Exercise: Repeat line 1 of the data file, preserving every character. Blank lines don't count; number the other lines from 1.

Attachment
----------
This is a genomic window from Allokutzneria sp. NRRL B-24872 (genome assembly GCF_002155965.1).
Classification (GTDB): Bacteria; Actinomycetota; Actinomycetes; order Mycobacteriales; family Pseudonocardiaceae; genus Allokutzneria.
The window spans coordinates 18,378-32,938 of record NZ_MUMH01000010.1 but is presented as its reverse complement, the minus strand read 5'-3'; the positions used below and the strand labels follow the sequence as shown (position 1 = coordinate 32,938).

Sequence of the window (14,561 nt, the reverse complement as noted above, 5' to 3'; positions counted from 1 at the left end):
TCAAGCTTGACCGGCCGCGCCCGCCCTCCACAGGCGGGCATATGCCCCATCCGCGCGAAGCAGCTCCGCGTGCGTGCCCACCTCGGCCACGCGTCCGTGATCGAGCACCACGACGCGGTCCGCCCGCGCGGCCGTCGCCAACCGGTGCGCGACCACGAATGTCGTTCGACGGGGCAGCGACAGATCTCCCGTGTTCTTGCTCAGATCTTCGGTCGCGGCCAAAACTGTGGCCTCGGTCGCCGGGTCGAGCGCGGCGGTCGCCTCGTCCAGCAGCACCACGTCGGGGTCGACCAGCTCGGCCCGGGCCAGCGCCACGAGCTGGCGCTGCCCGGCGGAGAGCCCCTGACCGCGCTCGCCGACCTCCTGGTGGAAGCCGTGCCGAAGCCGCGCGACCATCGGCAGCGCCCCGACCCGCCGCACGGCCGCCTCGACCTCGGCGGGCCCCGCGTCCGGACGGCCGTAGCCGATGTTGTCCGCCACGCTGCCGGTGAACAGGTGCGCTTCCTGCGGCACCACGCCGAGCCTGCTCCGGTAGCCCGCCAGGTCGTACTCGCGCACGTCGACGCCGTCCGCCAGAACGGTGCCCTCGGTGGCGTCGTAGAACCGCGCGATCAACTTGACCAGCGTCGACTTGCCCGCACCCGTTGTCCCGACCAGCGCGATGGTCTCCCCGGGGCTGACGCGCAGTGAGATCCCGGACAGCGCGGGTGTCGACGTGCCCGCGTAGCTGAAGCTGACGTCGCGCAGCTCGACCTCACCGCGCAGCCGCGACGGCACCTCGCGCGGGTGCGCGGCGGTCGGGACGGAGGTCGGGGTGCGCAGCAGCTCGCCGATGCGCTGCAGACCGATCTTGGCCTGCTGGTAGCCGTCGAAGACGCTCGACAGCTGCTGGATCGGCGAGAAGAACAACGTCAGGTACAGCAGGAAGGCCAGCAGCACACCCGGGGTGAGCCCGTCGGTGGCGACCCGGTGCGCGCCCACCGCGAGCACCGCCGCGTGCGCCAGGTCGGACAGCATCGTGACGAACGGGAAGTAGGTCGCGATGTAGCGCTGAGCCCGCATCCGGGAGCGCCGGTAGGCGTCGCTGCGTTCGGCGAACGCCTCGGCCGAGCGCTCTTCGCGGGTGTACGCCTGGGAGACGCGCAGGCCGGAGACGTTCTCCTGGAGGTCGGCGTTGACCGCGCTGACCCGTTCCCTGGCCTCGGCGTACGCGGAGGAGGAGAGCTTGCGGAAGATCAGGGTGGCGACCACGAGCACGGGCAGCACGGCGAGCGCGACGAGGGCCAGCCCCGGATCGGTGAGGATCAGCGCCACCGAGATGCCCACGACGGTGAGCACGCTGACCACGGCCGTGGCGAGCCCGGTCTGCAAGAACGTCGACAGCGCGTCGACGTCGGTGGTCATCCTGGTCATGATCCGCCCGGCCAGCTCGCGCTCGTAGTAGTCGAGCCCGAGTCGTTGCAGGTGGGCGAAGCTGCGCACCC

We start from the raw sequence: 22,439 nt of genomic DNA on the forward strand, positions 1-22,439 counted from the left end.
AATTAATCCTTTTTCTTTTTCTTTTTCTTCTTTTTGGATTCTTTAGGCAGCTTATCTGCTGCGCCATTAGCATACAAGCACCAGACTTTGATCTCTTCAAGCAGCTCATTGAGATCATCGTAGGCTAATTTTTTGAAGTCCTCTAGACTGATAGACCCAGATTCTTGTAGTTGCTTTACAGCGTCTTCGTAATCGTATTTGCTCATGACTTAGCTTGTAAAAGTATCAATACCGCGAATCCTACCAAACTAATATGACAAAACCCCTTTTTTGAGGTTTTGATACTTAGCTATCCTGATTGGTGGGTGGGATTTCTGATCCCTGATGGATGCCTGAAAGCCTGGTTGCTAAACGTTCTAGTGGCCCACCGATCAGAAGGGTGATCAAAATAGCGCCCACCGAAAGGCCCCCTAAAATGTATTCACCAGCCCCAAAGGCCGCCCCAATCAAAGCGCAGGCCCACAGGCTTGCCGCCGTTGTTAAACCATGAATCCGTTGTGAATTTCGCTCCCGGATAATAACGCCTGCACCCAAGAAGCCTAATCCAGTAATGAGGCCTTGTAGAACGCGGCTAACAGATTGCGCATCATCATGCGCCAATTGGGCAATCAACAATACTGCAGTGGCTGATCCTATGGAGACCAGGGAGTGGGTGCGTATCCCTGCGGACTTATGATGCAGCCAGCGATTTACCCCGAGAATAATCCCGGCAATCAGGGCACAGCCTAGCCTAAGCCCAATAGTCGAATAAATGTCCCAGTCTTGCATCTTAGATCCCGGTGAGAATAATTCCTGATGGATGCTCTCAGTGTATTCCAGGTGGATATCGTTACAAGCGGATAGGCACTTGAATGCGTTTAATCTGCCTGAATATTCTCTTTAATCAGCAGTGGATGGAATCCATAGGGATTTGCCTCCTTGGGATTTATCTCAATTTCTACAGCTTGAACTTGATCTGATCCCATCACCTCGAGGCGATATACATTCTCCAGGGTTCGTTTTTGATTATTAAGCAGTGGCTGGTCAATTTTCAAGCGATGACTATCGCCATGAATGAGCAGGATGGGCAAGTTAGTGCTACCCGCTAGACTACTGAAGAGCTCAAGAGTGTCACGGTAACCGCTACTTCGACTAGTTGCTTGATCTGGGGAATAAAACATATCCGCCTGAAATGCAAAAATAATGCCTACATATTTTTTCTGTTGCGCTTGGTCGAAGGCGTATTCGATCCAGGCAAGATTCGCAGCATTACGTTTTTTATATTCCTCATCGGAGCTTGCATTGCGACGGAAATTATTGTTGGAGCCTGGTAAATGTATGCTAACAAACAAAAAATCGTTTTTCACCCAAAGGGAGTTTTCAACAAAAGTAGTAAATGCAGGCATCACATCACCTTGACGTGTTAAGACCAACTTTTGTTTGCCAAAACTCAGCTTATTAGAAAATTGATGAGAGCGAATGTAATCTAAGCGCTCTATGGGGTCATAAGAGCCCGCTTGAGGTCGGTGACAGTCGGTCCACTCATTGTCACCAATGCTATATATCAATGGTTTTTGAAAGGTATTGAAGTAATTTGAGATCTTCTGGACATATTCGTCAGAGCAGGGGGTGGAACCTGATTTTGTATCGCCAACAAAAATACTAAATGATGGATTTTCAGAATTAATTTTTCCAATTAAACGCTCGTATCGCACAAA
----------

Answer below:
This is a genomic window from Allokutzneria sp. NRRL B-24872 (genome assembly GCF_002155965.1).